• Samantha Pearson:

    Precisely, so, I mean, in Brazil, we've had a drought which has pushed up prices, but across parts of Asia that's exactly what we're seeing. So in India, we've seen terrible heavy rains, landslides that's affected just the production of vegetables like cauliflower, tomatoes, and pushed the prices of those items up. Also in China, the vegetable growing regions in China have been affected by heavy rains. That's affected prices there. So, it's basically bad weather, and also we've had terrible wheat harvests in the U.S. as well, Canada, Russia.

    Wheat prices that now are at the highest level in almost a decade as well. So on that, in terms of climate change, I'm talking about a lot of rain. And in Brazil's case, not enough rain. The West has had the worst drought in almost a century, which I mean, most people here attribute that to climate change.

  • Hari Sreenivasan:

    So the drought there has a knock on effect on hydroelectric, meaning the dams are not nearly producing as much energy. And so just like everything else, the less supply you have of something, the greater the demand, and the prices for electricity are going up as well.

  • Samantha Pearson:

    Precisely so, Brazil is a special country in that sense that we use a lot of hydroelectric power here, so we rely on hydroelectric dams for electricity. So when those dried up because of the drought, the government had to switch to thermal power plants, which are more expensive. So that's the reason that the drought then caused electricity prices to go up. So there's a lot of different things going on here. And then you have, as we said, the effects of the pandemic, right?

    So I mean, that's one of the causes is energy prices. As you know, energy crises have skyrocketed as countries emerge from lockdowns across the world. And then that obviously means that transporting food is more expensive and that is passed on to the final customer. We've seen particular situations, for example, Australia, they ship a lot of bad food out, a lot of exports out, and they just can't get enough stuff to go on the ships because everyone's so freaking out, rightly about getting COVID. Palm oil prices are rising, for example, because in Malaysia, they're struggling with labor shortages, migrant labor shortages.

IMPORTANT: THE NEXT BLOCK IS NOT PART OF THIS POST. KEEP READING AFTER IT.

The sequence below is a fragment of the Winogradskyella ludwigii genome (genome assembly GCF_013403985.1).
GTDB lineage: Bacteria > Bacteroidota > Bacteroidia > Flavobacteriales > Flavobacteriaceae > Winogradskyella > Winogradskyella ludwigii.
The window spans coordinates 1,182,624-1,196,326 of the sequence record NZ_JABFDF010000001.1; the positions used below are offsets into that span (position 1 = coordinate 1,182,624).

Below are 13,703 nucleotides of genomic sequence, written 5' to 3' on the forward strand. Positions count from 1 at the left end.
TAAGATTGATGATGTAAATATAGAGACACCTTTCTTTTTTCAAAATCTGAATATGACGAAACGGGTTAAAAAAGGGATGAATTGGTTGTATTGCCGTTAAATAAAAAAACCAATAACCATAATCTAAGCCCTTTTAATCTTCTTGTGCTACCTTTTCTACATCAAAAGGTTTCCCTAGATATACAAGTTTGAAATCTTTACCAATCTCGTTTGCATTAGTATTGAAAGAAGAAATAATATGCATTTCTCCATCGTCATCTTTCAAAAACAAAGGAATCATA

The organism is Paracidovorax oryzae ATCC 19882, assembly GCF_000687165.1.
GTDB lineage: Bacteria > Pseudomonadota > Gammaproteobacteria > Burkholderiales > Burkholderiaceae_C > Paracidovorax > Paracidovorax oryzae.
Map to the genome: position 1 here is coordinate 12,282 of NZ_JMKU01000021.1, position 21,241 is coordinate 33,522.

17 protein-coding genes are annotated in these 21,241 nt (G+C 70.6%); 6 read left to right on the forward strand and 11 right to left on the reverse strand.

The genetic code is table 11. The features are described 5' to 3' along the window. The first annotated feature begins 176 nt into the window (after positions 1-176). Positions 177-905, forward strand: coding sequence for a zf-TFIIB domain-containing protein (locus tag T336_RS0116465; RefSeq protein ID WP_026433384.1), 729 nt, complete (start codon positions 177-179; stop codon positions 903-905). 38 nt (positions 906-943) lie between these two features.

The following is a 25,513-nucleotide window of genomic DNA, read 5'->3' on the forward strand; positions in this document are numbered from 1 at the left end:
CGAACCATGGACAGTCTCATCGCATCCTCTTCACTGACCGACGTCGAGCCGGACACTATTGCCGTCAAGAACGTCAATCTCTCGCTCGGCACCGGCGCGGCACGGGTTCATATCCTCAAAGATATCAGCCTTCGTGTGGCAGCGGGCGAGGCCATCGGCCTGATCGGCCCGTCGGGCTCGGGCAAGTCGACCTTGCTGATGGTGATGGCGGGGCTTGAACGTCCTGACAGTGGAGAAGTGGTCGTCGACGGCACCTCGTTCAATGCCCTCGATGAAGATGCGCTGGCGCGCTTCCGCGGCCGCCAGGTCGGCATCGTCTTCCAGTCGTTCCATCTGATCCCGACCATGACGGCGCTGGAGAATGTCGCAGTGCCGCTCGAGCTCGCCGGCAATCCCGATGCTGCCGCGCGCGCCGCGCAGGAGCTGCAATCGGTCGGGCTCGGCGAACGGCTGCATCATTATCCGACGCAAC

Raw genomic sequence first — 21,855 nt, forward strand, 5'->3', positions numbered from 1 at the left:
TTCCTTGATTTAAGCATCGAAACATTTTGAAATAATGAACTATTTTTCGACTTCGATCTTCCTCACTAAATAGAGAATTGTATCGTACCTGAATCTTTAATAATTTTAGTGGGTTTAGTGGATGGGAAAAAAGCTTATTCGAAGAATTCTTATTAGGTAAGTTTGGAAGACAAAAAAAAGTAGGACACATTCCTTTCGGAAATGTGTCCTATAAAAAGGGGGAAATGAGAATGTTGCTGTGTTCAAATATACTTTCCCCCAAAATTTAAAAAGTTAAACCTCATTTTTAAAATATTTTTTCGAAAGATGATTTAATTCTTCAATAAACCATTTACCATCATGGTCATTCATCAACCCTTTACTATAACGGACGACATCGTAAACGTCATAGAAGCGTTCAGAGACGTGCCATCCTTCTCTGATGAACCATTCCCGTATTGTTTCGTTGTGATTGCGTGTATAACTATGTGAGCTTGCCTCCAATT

So this is kind of a whole host of reasons that have converged just at kind of like this heartbreaking time, you know, when especially the poor, we can talk about that a bit later, but the poor really are the ones that are suffering in places like Latin America.

  • Hari Sreenivasan:

    So we've heard about kind of supply chain slowdowns when it comes to things like computer chips, but you're talking about staples that people rely on, whether it's just we're talking rice and beans and vegetable oil, things that the poor rely on more so than the rich because this is all they eat.